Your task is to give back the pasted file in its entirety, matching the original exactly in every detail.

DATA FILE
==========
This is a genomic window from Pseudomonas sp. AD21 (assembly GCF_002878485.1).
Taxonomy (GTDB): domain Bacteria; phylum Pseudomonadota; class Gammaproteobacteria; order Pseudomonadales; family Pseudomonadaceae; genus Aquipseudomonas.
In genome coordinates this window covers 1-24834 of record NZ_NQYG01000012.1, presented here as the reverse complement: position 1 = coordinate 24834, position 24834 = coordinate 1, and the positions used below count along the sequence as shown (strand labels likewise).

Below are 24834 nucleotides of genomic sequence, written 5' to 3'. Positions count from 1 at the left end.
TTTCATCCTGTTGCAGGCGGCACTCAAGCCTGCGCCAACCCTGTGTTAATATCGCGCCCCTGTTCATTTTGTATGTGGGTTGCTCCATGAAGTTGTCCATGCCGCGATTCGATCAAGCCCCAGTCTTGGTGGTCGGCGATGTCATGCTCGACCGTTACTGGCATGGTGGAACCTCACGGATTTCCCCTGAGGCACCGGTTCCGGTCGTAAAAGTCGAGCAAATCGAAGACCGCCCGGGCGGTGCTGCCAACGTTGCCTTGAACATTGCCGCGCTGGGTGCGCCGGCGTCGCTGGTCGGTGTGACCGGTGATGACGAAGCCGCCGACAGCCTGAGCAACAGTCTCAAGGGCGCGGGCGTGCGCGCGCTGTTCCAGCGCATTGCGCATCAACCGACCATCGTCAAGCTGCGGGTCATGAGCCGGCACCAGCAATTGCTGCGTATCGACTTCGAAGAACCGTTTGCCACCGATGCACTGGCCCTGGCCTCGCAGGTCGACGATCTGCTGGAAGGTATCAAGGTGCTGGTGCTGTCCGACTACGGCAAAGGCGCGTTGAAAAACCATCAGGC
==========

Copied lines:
This is a genomic window from Pseudomonas sp. AD21 (assembly GCF_002878485.1).
Taxonomy (GTDB): domain Bacteria; phylum Pseudomonadota; class Gammaproteobacteria; order Pseudomonadales; family Pseudomonadaceae; genus Aquipseudomonas.
In genome coordinates this window covers 1-24834 of record NZ_NQYG01000012.1, presented here as the reverse complement: position 1 = coordinate 24834, position 24834 = coordinate 1, and the positions used below count along the sequence as shown (strand labels likewise).

Below are 24834 nucleotides of genomic sequence, written 5' to 3'. Positions count from 1 at the left end.
TTTCATCCTGTTGCAGGCGGCACTCAAGCCTGCGCCAACCCTGTGTTAATATCGCGCCCCTGTTCATTTTGTATGTGGGTTGCTCCATGAAGTTGTCCATGCCGCGATTCGATCAAGCCCCAGTCTTGGTGGTCGGCGATGTCATGCTCGACCGTTACTGGCATGGTGGAACCTCACGGATTTCCCCTGAGGCACCGGTTCCGGTCGTAAAAGTCGAGCAAATCGAAGACCGCCCGGGCGGTGCTGCCAACGTTGCCTTGAACATTGCCGCGCTGGGTGCGCCGGCGTCGCTGGTCGGTGTGACCGGTGATGACGAAGCCGCCGACAGCCTGAGCAACAGTCTCAAGGGCGCGGGCGTGCGCGCGCTGTTCCAGCGCATTGCGCATCAACCGACCATCGTCAAGCTGCGGGTCATGAGCCGGCACCAGCAATTGCTGCGTATCGACTTCGAAGAACCGTTTGCCACCGATGCACTGGCCCTGGCCTCGCAGGTCGACGATCTGCTGGAAGGTATCAAGGTGCTGGTGCTGTCCGACTACGGCAAAGGCGCGTTGAAAAACCATCAGGC